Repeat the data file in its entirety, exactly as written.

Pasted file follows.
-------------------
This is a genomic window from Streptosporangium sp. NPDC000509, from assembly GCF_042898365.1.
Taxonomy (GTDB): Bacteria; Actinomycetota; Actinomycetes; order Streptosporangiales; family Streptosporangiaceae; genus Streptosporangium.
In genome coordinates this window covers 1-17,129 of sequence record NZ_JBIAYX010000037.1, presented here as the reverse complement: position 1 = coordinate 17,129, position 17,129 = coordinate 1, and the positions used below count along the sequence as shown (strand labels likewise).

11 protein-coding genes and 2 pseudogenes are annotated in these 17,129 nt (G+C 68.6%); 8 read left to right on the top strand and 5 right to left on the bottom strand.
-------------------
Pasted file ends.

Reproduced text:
This is a genomic window from Streptosporangium sp. NPDC000509, from assembly GCF_042898365.1.
Taxonomy (GTDB): Bacteria; Actinomycetota; Actinomycetes; order Streptosporangiales; family Streptosporangiaceae; genus Streptosporangium.
In genome coordinates this window covers 1-17,129 of sequence record NZ_JBIAYX010000037.1, presented here as the reverse complement: position 1 = coordinate 17,129, position 17,129 = coordinate 1, and the positions used below count along the sequence as shown (strand labels likewise).

11 protein-coding genes and 2 pseudogenes are annotated in these 17,129 nt (G+C 68.6%); 8 read left to right on the top strand and 5 right to left on the bottom strand.